Depending on the generation, it could have been the words to “Kung Fu Fighting” or a rendition of “Come on down” from Bob Barker’s “The Price is Right.” The deer on the Noll Farm have heard just about everything.

The same goes for the deer on the surrounding property, when the drive would often spill out onto their neighbor’s land.

“Nobody gave a hoot in hell whether we were there or not,’’ Andy Noll said.

Things have changed greatly over time. The old-style hunting technique of a drive, though, still produces, but had yet to take place this season.

Once the hunting is over, the family, all dressed in hunter orange, gathers in the front yard under a big oak tree and poses for a photo. Behind them deer are strung up on a limb that is still strong and mighty after more than 60 years and 1,000 deer in that time.

The photos are an enduring legacy of the hunt. They started when only black and white film was available. Only a few years during that span has “the photo” not taken place. This would be one of those years.

The weather didn’t cooperate. They endured two of the coldest days for an opener any of them could remember. On day one it was 3 degrees, by day two it had fallen to -1. Not the perfect conditions to stand under a tree and say “cheese.”

The first two days were a lot like those from Andy Noll’s first hunt. As Tracy Noll likes to say, “If it’s brown it’s down.” By day three there is very little hunting going on, all hands are on deck cutting and grinding meat for the sausage, made from a family recipe that was once held under lock and key.

Andy Noll checks some of the sausage rings as they cure in the smokehouse. (Courtesy the Noll Family)
Andy Noll checks some of the sausage rings as they cure in the smokehouse.
(Courtesy the Noll Family)

“We all pitch in,’’ Tracy Noll said. “Everyone wants to make sure they get their share of sausage.”

Once that’s done, though, hunting around here takes a serious turn. Alma is the county seat for Buffalo County, the United States’ No. 1 county for producing Boone and Crockett bucks. Deer hunting in this part of the world is fun, but serious at the same time.

“I’ve never seen so many people who were disappointed when they pulled up with a 130-inch deer,’’ said George Mayfield, a long-time guide in Alabama, who could only dream of such things in the south.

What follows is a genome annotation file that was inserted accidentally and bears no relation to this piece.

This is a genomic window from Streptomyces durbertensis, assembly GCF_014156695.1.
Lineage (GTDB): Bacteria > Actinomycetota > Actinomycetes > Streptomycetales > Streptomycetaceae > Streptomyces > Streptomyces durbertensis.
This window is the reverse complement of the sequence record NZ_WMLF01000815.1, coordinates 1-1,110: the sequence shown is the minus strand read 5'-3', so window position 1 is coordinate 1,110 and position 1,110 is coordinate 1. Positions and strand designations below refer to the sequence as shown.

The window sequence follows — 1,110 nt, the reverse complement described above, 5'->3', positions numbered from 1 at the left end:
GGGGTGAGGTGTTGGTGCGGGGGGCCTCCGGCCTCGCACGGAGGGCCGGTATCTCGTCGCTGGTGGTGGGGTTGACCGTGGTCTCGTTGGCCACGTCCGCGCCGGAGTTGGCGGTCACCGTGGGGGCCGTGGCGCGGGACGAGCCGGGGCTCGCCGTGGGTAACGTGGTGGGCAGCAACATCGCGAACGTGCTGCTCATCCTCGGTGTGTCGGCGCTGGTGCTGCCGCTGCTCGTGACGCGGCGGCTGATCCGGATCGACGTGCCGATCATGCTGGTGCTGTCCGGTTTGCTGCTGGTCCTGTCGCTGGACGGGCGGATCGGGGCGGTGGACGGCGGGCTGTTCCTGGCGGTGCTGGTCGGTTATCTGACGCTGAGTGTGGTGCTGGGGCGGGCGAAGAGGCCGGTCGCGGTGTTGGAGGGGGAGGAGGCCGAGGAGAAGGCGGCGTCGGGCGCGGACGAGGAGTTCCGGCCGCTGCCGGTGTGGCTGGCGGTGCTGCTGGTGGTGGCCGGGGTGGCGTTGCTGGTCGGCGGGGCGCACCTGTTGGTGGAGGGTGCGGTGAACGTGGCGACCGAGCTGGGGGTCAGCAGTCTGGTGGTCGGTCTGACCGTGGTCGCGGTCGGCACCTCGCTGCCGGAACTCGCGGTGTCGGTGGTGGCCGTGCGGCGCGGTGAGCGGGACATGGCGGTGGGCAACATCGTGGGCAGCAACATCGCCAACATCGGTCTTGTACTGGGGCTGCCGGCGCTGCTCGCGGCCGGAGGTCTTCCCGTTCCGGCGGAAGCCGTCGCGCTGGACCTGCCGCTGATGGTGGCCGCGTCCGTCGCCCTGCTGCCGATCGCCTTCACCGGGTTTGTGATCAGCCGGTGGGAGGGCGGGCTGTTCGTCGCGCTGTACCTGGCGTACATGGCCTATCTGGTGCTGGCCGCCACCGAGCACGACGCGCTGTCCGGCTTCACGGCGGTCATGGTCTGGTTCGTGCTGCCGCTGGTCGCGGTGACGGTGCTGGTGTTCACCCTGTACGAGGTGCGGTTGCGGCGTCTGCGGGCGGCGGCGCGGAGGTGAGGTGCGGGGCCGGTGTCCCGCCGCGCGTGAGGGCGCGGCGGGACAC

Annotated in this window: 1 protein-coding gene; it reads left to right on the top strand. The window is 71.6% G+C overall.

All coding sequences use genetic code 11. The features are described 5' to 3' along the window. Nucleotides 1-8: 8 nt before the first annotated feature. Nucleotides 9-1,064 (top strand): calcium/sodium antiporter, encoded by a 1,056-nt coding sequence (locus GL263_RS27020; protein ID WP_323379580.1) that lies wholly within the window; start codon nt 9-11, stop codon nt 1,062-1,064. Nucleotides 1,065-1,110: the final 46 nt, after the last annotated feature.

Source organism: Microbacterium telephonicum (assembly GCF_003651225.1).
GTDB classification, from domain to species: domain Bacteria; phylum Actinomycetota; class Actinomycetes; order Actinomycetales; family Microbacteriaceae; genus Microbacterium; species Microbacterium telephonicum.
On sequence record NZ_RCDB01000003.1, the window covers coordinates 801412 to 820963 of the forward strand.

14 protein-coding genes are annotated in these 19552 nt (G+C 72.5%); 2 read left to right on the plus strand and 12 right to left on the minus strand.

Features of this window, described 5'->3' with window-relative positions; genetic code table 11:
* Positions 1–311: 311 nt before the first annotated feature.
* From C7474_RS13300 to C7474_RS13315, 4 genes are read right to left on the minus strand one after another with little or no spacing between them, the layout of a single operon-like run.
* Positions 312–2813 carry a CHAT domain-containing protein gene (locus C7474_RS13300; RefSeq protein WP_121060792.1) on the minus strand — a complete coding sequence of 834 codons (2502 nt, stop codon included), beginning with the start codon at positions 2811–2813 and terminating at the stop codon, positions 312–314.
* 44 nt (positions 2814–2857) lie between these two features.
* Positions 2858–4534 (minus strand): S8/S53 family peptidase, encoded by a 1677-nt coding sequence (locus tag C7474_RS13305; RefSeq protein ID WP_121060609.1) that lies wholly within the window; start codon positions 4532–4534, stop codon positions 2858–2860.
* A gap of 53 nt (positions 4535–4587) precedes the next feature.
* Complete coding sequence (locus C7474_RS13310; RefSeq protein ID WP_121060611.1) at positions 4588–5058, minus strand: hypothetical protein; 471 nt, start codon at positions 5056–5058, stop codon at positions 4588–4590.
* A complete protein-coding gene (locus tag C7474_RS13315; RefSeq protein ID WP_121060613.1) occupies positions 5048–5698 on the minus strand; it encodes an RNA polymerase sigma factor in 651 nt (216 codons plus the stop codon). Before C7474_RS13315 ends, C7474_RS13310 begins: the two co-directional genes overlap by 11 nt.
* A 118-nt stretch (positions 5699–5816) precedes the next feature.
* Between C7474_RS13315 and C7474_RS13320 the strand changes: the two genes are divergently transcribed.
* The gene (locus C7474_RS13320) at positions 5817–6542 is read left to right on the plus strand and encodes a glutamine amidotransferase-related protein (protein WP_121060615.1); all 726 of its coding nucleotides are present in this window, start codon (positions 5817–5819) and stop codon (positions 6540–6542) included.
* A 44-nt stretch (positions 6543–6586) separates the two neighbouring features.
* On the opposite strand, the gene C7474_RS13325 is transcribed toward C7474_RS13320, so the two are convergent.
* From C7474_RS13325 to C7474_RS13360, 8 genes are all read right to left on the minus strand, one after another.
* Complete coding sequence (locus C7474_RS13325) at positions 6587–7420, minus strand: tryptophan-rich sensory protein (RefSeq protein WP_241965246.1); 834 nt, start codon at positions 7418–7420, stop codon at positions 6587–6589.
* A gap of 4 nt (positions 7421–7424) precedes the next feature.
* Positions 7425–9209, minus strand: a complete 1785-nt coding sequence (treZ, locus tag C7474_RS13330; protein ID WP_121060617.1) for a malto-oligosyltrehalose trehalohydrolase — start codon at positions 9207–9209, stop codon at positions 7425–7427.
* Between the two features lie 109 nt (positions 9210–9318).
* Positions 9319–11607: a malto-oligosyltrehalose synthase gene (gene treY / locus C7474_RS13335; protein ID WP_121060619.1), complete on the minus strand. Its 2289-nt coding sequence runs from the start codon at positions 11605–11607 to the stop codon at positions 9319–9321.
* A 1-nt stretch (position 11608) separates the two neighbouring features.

For a big part of the Noll Family, their hunting revolves around archery season, when the big bucks are decidedly in the pre-rut stage. And they take great care in picking the right deer before ever laying it on the ground.

In the same farmhouse where the Nolls butcher deer and tell stories, there are newspaper clippings from local newspapers on the annual hunt. Some of those espouse the virtues of quality deer management even though they date back to more than 20 years ago.

“We’ve always been on the front end of things,’’ Tracy Noll said, pointing to the fact their club only uses copper bullets during the season. He feels that someday, that edict will be one they will have to live with by law rather than choice.

“Not to mention, it just eliminates the lead in our sausage.”

Their attention to their deer herd is something that makes them special. Even before the deer season started, they noticed a decrease in antler size from years past. No one assumed the bigger deer were being shy; they knew better.

In 2012, the region had a brutal and long-lasting winter, creating a winterkill that was above average. That product of the North Country is one of the contributing factors for having bigger deer: Only the strong survive.

But it also comes with its negatives.

“Brutal winters serve a purpose,’’ said Dr. James Kroll, the appointed Deer Czar of Wisconsin. “But when they are prolonged like last year, you will see a down turn in antler size because those bucks are putting their energy into staying alive rather than into antler growth.”

That particular result has been present in the bucks of Buffalo County this season and as far north as Saskatchewan.

While that was a consistent topic of conversation during the deer season in Buffalo County, none of it seemed to matter when the Nolls get together.

After all, the tradition that is almost 70 years old started with Andy Noll’s infamous words: “I didn’t give a damn what it was. It was a deer.”